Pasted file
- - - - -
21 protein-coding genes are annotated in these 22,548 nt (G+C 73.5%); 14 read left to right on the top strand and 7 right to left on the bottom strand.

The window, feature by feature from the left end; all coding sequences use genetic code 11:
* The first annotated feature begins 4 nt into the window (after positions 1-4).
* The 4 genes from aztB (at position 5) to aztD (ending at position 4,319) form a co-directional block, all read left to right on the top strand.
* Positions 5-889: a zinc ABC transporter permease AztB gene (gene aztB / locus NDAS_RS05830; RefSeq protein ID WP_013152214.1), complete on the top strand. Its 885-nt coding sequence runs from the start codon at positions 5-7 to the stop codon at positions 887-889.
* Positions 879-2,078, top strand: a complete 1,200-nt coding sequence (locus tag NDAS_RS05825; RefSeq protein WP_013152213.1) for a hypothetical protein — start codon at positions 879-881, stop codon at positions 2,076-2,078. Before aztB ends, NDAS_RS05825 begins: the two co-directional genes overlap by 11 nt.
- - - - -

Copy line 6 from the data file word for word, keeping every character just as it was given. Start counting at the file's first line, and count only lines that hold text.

* Positions 879-2,078, top strand: a complete 1,200-nt coding sequence (locus tag NDAS_RS05825; RefSeq protein WP_013152213.1) for a hypothetical protein — start codon at positions 879-881, stop codon at positions 2,076-2,078. Before aztB ends, NDAS_RS05825 begins: the two co-directional genes overlap by 11 nt.